Holtzapffel & Co. had long provided hand-written notebooks for buyers of their more exotic equipment, like Epicycloidal and Rose Cutting Frames and Geometric Chucks; some of these are quite rare and some of the information contained in them has never been published generally. Also, around the turn of the century several typescripts were issued by Holtzapffels describing various forms of Rose-turning apparatus and the automatic drives which were developed to aid their use.
This book brings together these Holtzapffel Notes with contemporary magazine articles describing new apparatus introduced by them subsequent to the publication of Volume 5 in 1884. Additional material is taken from notes by amateurs about their own inventions and details of some of the patents registered by the inventors. In order to make this book more comprehensive, some inventions adopted exclusively by other makers have been included; although it is quite unlikely that Holtzapffels would have described any equipment not made by them. Some of these manuscripts are very rare, not having been published previously, and others were issued to a limited circulation or are from magazines that have long been out of print. The purpose of this book is to make this information more readily available to ornamental turners of the present time. For continuity the material is arranged according to subject with Holtzapffel papers and those by other authors interspersed.”
Buried in the comments section of the “About” tab is a link to a CBC video from 1984 titled, “All That Glistens”. This is an investment well worth the nearly one hour it takes to view! The link was sent in by James Miller, a recently retired master goldsmith who has worked with some of the most proficient masters of engine turning and enameling in the world, evidenced by the photos he so generously provided that can be found in the gallery section. When he is impressed, it must be something of extremely high quality and this certainly is. I am inserting it below to hopefully give it more prominence. For those of us who are engine turners/guillocheurs, the segment of Gerald Mayo working on a solid gold Cartier minaudière is a wonder to behold! And, there is so much more on the video including a master silversmith, a presentation sword maker, a metal spinner, Paloma Picasso consulting with a goldsmith at Tiffany & Co., a gem carver from Idar-Oberstein, and much more:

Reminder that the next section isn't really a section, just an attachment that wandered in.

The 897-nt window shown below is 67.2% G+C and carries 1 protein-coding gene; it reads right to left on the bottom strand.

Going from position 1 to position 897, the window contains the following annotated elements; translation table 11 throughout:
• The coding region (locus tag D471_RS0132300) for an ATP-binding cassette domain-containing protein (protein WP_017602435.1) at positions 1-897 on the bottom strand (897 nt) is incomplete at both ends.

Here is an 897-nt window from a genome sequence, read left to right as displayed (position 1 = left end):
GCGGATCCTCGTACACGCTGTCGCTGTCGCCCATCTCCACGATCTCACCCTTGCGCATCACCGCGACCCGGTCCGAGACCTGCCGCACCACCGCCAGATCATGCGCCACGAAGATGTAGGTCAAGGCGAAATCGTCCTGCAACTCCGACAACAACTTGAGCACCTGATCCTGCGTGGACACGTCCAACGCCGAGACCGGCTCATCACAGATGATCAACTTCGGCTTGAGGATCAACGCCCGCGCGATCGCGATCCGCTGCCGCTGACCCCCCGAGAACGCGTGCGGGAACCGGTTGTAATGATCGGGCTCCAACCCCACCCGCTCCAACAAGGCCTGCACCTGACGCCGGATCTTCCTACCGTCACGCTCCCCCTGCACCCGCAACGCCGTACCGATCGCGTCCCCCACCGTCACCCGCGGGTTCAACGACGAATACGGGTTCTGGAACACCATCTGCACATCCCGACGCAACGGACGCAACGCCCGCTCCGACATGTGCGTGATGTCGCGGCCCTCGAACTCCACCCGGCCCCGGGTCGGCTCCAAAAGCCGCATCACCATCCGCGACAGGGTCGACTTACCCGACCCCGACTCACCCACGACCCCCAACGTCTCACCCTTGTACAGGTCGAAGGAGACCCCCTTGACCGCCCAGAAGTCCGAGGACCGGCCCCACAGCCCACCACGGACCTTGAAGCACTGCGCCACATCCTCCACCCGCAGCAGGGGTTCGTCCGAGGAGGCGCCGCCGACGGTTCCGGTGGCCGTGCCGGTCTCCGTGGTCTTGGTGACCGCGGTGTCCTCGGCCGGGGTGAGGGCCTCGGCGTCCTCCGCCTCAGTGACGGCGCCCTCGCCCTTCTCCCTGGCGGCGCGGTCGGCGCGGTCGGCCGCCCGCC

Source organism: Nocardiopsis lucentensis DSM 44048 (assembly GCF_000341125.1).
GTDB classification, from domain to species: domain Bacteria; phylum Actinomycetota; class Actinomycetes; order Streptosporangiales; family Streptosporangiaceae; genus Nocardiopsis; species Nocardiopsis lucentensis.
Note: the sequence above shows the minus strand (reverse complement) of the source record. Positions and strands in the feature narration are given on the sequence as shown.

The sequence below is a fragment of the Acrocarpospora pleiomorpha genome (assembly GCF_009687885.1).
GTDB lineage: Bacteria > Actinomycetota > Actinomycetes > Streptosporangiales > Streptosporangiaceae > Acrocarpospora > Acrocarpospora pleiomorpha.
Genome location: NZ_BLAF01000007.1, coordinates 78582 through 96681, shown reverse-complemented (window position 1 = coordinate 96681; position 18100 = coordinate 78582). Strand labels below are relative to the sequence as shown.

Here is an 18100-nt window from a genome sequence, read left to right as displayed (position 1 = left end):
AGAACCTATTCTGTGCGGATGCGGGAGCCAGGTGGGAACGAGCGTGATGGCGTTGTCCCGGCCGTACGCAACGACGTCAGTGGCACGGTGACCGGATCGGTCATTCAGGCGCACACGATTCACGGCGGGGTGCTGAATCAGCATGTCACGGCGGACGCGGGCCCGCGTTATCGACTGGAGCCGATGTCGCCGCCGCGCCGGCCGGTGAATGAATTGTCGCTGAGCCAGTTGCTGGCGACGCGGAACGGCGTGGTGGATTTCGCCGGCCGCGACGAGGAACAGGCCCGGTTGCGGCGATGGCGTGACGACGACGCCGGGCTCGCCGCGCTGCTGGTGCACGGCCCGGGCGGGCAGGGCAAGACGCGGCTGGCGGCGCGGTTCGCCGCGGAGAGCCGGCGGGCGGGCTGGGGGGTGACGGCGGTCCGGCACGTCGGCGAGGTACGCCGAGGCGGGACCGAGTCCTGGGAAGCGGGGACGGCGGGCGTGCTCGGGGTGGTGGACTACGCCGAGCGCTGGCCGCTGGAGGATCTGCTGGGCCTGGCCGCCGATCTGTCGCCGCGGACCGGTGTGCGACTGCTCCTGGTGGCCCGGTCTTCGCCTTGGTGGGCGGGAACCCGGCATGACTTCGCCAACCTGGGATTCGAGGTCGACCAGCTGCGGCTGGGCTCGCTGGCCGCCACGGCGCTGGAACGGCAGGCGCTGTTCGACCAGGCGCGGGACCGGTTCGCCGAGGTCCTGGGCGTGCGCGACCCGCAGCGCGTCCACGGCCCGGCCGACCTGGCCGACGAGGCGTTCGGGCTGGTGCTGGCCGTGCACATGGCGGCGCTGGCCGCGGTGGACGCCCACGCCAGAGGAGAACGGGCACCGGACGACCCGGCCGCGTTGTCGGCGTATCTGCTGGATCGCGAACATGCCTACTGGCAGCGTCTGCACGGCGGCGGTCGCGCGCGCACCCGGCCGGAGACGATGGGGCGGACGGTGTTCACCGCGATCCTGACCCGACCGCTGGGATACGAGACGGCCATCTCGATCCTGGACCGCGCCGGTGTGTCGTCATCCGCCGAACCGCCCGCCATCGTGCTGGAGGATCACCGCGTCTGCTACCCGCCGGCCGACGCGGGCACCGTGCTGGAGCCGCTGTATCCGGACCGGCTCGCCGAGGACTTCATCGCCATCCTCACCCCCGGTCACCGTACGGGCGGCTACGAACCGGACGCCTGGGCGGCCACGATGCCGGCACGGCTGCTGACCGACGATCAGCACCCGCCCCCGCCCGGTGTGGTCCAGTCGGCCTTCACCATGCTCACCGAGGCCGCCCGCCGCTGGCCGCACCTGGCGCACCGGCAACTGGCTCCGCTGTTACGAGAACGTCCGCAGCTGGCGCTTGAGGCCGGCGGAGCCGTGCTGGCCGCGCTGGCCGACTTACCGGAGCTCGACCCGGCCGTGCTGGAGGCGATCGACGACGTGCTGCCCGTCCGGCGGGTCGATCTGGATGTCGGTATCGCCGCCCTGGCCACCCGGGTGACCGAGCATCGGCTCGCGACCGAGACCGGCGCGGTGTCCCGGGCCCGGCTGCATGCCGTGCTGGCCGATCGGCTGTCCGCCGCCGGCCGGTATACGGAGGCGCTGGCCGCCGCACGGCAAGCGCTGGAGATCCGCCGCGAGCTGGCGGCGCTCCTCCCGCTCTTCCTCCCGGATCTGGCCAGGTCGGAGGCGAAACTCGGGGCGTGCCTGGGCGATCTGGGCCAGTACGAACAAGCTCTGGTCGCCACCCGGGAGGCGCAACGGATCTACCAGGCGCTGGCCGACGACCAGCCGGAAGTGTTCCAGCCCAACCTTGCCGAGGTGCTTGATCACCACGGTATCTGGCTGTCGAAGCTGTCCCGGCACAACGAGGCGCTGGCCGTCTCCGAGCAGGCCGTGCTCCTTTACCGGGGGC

Meet Calina Shevlin, guillocheuse extraordinaire! Now living in the Geneva area of Switzerland, Callie is an American educated and trained guillocheuse or guillocheure, if you prefer.
As a youngster, her mother took her to a museum where she saw for the first time vitreous enameled and guilloché objects and jewels made by Fabergé. This visit and the question of “how is that done?” resulted in a passion bordering on obsession that led her to learn the art from a master goldsmith and tool maker in the USA, G. Phil Poirier. This training happened during and in between her studies to earn a Masters Degree in Fine Arts (MFA) Metalsmithing and Jewelry.
Wanting to perfect her skills and to learn more, Calina bravely supplied sample pieces of her work in order to apply to a position at a prestigious Swiss watchmaker that specializes in guilloché. This move to the Vallée de Joux placed Calina straight into the heart of Swiss watchmaking and in the company of the legends of engine turning.
Prior to leaving for Switzerland, Calina had begun writing a book on the history of guilloché. Her proximity to masters of the art, including Martin Matthews, and George Daniels, David Wood-Heath and so many others afforded her the ability to interview them. This book will finally become a reality and is currently in the publishing process, due out early 2015. It will be titled, “The Definitive History of Guilloché”. It is very exciting to see this book become a reality and it promises to be a comprehensive history of the art as well as a compendium of how to for engine turning.
Like so many who continue to practice engine turning, Calina Calina fears that, due to the increasing rarity of machines outside of museums, the very high prices for those machines that do become available, and the loss of masters to teach the art, it will be lost in the near future to those who would practice independently. It is for these reasons that she has written this book as well as to reach and give the knowledge to a wider audience. Calina has also begun to offer workshops to learn guilloché, with the first one scheduled for the last week of July 2015, in Taos, NM.